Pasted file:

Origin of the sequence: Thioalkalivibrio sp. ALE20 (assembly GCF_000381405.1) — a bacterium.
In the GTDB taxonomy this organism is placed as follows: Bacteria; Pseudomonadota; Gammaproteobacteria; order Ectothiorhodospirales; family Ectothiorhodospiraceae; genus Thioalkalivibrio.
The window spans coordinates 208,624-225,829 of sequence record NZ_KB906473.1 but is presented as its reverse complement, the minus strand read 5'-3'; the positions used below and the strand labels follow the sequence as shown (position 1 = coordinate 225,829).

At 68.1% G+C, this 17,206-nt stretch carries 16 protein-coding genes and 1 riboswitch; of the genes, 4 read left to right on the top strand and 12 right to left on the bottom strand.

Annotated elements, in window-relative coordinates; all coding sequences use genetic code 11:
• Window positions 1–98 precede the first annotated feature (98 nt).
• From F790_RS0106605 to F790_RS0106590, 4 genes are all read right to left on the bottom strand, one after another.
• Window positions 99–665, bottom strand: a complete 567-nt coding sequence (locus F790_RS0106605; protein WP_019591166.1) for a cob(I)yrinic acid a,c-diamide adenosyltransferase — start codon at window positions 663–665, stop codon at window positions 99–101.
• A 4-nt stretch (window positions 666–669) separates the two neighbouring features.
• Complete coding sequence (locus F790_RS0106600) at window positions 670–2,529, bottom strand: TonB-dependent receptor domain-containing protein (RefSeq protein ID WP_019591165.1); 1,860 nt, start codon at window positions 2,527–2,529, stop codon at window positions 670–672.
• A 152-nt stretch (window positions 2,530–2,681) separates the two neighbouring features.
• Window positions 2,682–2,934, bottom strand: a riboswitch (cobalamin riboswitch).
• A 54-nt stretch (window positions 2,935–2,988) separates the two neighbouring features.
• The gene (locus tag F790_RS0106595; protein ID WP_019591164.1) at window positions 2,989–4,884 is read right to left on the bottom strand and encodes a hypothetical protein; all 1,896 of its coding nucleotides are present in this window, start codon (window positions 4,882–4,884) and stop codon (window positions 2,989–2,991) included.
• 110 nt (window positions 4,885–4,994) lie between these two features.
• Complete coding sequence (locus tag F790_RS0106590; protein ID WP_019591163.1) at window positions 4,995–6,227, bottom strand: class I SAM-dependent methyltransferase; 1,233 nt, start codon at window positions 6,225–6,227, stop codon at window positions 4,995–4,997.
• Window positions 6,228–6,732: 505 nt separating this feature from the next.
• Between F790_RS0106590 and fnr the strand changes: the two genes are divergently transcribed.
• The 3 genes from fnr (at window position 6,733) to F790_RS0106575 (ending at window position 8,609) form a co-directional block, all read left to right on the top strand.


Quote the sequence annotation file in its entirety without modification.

Origin of the sequence: Thioalkalivibrio sp. ALE20 (assembly GCF_000381405.1) — a bacterium.
In the GTDB taxonomy this organism is placed as follows: Bacteria; Pseudomonadota; Gammaproteobacteria; order Ectothiorhodospirales; family Ectothiorhodospiraceae; genus Thioalkalivibrio.
The window spans coordinates 208,624-225,829 of sequence record NZ_KB906473.1 but is presented as its reverse complement, the minus strand read 5'-3'; the positions used below and the strand labels follow the sequence as shown (position 1 = coordinate 225,829).

At 68.1% G+C, this 17,206-nt stretch carries 16 protein-coding genes and 1 riboswitch; of the genes, 4 read left to right on the top strand and 12 right to left on the bottom strand.

Annotated elements, in window-relative coordinates; all coding sequences use genetic code 11:
• Window positions 1–98 precede the first annotated feature (98 nt).
• From F790_RS0106605 to F790_RS0106590, 4 genes are all read right to left on the bottom strand, one after another.
• Window positions 99–665, bottom strand: a complete 567-nt coding sequence (locus F790_RS0106605; protein WP_019591166.1) for a cob(I)yrinic acid a,c-diamide adenosyltransferase — start codon at window positions 663–665, stop codon at window positions 99–101.
• A 4-nt stretch (window positions 666–669) separates the two neighbouring features.
• Complete coding sequence (locus F790_RS0106600) at window positions 670–2,529, bottom strand: TonB-dependent receptor domain-containing protein (RefSeq protein ID WP_019591165.1); 1,860 nt, start codon at window positions 2,527–2,529, stop codon at window positions 670–672.
• A 152-nt stretch (window positions 2,530–2,681) separates the two neighbouring features.
• Window positions 2,682–2,934, bottom strand: a riboswitch (cobalamin riboswitch).
• A 54-nt stretch (window positions 2,935–2,988) separates the two neighbouring features.
• The gene (locus tag F790_RS0106595; protein ID WP_019591164.1) at window positions 2,989–4,884 is read right to left on the bottom strand and encodes a hypothetical protein; all 1,896 of its coding nucleotides are present in this window, start codon (window positions 4,882–4,884) and stop codon (window positions 2,989–2,991) included.
• 110 nt (window positions 4,885–4,994) lie between these two features.
• Complete coding sequence (locus tag F790_RS0106590; protein ID WP_019591163.1) at window positions 4,995–6,227, bottom strand: class I SAM-dependent methyltransferase; 1,233 nt, start codon at window positions 6,225–6,227, stop codon at window positions 4,995–4,997.
• Window positions 6,228–6,732: 505 nt separating this feature from the next.
• Between F790_RS0106590 and fnr the strand changes: the two genes are divergently transcribed.
• The 3 genes from fnr (at window position 6,733) to F790_RS0106575 (ending at window position 8,609) form a co-directional block, all read left to right on the top strand.